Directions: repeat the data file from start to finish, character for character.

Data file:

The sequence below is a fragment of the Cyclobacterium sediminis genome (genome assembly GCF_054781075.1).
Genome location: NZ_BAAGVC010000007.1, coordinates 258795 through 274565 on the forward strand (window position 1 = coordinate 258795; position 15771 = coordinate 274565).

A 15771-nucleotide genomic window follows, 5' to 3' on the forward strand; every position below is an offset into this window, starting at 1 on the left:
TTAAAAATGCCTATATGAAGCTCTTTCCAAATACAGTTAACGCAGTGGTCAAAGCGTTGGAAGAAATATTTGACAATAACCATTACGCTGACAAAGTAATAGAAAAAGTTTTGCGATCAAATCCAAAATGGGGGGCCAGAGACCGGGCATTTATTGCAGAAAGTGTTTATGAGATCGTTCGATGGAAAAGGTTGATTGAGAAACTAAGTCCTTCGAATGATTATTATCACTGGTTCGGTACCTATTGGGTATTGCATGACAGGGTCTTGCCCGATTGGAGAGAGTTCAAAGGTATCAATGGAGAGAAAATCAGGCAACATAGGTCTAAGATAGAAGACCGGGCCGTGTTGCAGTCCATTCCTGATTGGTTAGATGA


The sequence below is a fragment of the Cyclobacterium sediminis genome (genome assembly GCF_054781075.1).
Genome location: NZ_BAAGVC010000007.1, coordinates 258795 through 274565 on the forward strand (window position 1 = coordinate 258795; position 15771 = coordinate 274565).

A 15771-nucleotide genomic window follows, 5' to 3' on the forward strand; every position below is an offset into this window, starting at 1 on the left:
TTAAAAATGCCTATATGAAGCTCTTTCCAAATACAGTTAACGCAGTGGTCAAAGCGTTGGAAGAAATATTTGACAATAACCATTACGCTGACAAAGTAATAGAAAAAGTTTTGCGATCAAATCCAAAATGGGGGGCCAGAGACCGGGCATTTATTGCAGAAAGTGTTTATGAGATCGTTCGATGGAAAAGGTTGATTGAGAAACTAAGTCCTTCGAATGATTATTATCACTGGTTCGGTACCTATTGGGTATTGCATGACAGGGTCTTGCCCGATTGGAGAGAGTTCAAAGGTATCAATGGAGAGAAAATCAGGCAACATAGGTCTAAGATAGAAGACCGGGCCGTGTTGCAGTCCATTCCTGATTGGTTAGATGA